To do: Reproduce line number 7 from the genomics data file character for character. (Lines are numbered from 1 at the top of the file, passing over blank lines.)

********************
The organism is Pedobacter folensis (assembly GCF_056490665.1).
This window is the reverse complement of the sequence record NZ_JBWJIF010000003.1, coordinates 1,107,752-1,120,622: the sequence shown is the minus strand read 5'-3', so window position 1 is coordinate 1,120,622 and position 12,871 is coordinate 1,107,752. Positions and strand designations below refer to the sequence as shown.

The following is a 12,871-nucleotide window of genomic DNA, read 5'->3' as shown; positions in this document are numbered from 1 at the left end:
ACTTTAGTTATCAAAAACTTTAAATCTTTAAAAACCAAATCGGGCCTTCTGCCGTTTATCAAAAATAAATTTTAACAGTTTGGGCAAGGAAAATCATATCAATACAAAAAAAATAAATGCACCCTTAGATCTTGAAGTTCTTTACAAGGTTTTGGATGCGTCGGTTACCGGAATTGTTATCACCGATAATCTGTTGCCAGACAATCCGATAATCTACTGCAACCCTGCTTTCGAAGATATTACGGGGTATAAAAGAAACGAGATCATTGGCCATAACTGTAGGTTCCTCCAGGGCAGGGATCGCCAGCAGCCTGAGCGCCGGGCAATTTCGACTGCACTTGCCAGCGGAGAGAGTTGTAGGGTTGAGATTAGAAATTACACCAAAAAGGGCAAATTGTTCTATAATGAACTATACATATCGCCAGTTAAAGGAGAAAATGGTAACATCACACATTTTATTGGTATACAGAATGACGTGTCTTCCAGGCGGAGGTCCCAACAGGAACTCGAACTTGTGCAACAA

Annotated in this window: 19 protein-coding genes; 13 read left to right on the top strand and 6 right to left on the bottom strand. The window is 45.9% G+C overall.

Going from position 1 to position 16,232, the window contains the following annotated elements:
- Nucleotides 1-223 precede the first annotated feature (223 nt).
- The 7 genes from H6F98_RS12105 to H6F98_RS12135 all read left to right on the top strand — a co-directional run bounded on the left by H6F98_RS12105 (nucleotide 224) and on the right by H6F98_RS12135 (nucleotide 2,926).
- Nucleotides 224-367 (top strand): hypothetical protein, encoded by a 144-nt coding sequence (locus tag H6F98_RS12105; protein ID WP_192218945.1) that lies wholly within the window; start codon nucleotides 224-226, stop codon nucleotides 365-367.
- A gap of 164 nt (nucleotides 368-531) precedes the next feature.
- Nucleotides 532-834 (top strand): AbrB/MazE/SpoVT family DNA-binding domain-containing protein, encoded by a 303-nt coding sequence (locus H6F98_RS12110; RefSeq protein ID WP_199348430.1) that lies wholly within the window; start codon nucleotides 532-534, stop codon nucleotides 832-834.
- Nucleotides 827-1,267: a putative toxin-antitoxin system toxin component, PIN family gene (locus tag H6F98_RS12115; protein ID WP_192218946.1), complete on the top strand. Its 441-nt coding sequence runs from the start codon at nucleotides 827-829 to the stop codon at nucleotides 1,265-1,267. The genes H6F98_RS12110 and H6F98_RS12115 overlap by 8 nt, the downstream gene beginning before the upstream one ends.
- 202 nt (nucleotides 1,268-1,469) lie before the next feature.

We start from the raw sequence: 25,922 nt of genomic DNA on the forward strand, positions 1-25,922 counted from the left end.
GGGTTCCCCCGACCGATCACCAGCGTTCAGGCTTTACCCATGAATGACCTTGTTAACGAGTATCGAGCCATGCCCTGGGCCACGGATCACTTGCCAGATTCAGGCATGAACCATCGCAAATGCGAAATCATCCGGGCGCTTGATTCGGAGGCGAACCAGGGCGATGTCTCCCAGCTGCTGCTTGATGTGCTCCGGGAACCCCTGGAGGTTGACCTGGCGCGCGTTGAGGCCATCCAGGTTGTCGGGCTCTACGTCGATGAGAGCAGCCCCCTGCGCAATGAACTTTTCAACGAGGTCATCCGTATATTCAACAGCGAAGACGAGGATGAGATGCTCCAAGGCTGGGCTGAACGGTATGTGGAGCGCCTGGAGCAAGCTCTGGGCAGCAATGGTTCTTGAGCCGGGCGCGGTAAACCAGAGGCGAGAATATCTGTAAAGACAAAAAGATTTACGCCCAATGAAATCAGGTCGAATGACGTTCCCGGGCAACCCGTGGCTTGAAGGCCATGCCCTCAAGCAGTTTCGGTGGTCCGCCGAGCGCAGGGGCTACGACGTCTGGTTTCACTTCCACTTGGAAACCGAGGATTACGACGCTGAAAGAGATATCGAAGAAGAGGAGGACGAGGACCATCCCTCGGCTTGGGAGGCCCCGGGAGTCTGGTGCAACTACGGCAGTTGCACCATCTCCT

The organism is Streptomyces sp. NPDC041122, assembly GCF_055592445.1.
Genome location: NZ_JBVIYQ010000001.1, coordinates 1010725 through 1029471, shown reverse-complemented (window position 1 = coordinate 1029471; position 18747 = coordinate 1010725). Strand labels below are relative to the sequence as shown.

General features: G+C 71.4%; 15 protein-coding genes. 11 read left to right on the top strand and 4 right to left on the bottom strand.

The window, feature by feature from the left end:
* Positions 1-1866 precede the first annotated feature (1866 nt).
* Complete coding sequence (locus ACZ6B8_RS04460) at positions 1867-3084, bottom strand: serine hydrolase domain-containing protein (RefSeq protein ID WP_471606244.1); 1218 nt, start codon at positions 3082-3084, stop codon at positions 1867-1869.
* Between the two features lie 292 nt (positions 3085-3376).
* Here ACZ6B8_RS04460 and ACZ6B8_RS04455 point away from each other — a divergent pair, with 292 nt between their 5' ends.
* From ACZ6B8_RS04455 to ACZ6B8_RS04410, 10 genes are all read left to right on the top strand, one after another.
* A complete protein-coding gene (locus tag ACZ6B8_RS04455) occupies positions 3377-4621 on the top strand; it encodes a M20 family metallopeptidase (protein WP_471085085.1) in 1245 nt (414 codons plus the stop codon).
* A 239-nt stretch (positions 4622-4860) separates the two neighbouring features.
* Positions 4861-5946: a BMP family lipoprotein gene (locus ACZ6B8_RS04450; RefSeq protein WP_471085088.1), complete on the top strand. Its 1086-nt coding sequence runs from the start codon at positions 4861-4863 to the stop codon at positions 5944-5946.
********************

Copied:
- Nucleotides 1-223 precede the first annotated feature (223 nt).